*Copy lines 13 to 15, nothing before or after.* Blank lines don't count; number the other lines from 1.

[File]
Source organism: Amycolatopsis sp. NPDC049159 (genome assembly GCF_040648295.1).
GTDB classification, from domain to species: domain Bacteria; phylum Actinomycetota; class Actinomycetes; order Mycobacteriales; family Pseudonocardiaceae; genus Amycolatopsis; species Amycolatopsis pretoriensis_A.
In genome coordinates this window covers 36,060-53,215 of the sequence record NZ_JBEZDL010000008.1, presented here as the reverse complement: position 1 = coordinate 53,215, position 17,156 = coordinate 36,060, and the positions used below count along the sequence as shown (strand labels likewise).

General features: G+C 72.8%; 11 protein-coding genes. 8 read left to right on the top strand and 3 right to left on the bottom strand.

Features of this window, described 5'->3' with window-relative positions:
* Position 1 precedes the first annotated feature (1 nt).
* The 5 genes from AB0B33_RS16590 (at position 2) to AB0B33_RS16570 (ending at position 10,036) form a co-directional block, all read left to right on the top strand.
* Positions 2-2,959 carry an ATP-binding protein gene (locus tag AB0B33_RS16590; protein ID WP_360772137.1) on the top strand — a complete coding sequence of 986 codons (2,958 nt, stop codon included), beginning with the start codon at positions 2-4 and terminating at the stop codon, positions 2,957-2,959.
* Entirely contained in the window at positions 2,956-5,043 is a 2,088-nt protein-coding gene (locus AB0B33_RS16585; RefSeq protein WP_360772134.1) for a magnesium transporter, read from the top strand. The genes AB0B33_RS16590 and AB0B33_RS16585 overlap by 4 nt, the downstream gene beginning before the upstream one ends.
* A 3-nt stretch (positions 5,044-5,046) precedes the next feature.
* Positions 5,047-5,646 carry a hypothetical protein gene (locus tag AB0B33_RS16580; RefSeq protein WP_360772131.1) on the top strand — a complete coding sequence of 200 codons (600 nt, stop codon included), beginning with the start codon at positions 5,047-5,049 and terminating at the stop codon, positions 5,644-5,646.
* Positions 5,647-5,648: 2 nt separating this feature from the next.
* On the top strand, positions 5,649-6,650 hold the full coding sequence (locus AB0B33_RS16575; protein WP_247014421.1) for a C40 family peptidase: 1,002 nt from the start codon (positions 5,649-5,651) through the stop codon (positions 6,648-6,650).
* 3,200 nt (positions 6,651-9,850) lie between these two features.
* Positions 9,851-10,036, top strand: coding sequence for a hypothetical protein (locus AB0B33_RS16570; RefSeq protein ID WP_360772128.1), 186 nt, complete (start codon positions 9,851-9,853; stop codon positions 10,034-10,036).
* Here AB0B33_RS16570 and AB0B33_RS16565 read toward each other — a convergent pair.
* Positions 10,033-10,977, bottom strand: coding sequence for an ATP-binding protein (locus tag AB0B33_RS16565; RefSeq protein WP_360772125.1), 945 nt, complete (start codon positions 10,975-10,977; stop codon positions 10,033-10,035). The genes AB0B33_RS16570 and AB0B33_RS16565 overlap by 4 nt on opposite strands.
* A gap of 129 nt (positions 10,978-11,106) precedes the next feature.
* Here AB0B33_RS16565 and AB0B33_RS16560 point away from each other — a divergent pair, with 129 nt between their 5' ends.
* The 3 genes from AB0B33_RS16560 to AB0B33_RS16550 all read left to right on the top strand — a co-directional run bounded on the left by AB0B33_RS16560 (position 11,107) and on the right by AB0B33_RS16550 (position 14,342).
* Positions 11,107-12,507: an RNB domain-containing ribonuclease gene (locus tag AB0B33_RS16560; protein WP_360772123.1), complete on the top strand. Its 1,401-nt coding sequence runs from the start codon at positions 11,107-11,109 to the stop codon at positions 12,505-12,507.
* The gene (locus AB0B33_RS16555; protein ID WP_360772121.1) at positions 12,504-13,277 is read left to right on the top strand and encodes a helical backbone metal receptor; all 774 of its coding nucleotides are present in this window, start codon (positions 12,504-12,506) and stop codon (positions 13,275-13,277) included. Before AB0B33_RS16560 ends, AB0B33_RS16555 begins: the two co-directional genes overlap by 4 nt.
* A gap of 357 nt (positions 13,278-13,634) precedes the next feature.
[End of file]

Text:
* On the top strand, positions 5,649-6,650 hold the full coding sequence (locus AB0B33_RS16575; protein WP_247014421.1) for a C40 family peptidase: 1,002 nt from the start codon (positions 5,649-5,651) through the stop codon (positions 6,648-6,650).
* 3,200 nt (positions 6,651-9,850) lie between these two features.
* Positions 9,851-10,036, top strand: coding sequence for a hypothetical protein (locus AB0B33_RS16570; RefSeq protein ID WP_360772128.1), 186 nt, complete (start codon positions 9,851-9,853; stop codon positions 10,034-10,036).